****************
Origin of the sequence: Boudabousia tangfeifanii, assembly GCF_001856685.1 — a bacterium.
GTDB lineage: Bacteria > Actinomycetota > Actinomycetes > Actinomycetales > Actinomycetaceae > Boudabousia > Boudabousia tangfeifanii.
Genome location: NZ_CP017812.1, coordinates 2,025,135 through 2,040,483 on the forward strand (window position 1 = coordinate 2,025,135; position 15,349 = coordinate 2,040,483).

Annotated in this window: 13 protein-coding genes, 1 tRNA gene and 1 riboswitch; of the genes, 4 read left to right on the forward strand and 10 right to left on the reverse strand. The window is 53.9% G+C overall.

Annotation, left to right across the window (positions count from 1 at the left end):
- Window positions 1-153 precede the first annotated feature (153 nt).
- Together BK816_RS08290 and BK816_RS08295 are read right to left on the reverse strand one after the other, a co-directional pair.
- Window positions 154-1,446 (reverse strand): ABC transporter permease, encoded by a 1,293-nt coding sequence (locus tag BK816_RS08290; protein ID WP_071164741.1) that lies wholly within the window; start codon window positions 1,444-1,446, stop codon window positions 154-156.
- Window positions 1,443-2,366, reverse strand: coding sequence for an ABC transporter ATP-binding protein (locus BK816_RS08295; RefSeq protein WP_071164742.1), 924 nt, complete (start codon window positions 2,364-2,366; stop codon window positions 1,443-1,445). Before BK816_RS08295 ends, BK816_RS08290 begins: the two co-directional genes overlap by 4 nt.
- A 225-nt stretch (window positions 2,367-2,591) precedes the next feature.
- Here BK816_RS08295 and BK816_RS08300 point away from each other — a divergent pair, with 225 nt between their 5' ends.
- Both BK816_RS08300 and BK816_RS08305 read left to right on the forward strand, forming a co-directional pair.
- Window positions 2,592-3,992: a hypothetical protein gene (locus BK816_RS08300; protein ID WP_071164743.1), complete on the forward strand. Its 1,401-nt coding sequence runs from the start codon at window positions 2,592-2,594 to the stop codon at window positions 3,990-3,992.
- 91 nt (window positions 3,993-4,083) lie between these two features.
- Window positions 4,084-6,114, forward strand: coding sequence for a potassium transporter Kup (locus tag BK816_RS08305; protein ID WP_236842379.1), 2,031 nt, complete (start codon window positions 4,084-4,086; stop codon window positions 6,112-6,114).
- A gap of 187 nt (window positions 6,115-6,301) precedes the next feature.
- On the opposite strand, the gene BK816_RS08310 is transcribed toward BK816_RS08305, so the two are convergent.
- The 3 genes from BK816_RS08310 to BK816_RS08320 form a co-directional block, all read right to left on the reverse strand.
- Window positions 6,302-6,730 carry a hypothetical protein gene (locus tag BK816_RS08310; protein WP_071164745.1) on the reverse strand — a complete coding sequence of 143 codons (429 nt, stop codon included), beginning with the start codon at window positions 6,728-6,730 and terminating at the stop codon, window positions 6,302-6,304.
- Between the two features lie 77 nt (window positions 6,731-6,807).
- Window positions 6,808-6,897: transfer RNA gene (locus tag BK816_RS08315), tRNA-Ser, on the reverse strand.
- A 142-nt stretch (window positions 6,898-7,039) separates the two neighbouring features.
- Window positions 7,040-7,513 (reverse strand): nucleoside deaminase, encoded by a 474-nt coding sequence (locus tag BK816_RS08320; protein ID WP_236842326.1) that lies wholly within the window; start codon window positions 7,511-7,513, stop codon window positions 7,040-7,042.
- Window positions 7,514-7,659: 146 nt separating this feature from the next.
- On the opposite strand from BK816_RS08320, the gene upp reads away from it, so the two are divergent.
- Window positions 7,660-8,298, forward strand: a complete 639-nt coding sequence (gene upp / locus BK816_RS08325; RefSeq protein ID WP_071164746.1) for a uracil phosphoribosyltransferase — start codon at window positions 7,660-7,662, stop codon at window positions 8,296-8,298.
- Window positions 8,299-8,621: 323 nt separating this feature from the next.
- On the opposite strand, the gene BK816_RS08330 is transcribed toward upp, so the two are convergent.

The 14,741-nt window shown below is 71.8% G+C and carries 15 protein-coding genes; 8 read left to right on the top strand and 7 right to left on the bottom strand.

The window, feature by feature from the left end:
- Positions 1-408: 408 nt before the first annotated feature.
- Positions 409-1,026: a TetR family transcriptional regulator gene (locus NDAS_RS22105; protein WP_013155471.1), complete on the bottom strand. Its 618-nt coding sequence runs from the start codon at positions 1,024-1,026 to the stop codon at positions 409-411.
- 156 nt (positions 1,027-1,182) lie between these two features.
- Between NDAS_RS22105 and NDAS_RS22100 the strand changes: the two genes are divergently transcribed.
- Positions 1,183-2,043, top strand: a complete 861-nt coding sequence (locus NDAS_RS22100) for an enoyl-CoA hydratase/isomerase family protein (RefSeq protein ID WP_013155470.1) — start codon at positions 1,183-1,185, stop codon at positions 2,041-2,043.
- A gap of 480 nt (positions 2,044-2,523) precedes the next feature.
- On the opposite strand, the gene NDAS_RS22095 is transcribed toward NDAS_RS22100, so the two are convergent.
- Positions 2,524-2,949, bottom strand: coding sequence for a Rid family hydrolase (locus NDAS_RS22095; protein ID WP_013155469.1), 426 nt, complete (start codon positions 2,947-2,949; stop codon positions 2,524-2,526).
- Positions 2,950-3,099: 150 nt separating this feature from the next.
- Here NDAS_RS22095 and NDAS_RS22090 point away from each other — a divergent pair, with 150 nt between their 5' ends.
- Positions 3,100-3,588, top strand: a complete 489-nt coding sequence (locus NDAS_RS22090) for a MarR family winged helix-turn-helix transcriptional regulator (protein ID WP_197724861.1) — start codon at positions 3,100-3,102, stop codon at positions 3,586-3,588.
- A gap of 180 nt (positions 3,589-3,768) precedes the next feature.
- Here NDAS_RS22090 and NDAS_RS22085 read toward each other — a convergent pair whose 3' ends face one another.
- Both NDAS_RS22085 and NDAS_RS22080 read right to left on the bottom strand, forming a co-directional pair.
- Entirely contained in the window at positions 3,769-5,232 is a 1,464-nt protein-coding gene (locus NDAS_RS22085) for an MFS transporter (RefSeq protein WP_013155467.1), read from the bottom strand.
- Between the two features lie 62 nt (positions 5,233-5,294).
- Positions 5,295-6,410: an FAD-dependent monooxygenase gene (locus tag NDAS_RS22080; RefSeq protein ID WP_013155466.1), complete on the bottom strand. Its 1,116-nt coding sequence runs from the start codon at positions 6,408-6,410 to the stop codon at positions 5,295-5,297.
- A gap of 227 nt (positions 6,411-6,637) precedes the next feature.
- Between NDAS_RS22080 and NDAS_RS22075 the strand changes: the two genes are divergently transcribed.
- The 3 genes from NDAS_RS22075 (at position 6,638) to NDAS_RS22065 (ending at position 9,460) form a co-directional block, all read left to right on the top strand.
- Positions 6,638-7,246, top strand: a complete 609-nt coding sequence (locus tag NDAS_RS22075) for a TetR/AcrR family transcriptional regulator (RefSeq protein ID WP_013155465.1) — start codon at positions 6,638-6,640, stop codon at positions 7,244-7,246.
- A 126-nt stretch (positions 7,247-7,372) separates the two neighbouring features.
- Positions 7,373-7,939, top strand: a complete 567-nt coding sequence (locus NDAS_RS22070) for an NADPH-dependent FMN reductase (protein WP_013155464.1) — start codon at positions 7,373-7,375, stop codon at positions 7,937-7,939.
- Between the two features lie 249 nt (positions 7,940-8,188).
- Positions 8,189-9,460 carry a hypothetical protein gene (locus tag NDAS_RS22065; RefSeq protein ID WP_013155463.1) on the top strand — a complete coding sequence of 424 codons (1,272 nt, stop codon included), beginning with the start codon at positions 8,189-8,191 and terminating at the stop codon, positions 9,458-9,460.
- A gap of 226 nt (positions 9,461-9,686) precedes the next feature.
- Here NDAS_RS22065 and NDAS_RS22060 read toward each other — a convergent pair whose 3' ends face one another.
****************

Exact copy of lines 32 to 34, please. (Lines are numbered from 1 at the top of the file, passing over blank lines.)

- Positions 409-1,026: a TetR family transcriptional regulator gene (locus NDAS_RS22105; protein WP_013155471.1), complete on the bottom strand. Its 618-nt coding sequence runs from the start codon at positions 1,024-1,026 to the stop codon at positions 409-411.
- 156 nt (positions 1,027-1,182) lie between these two features.
- Between NDAS_RS22105 and NDAS_RS22100 the strand changes: the two genes are divergently transcribed.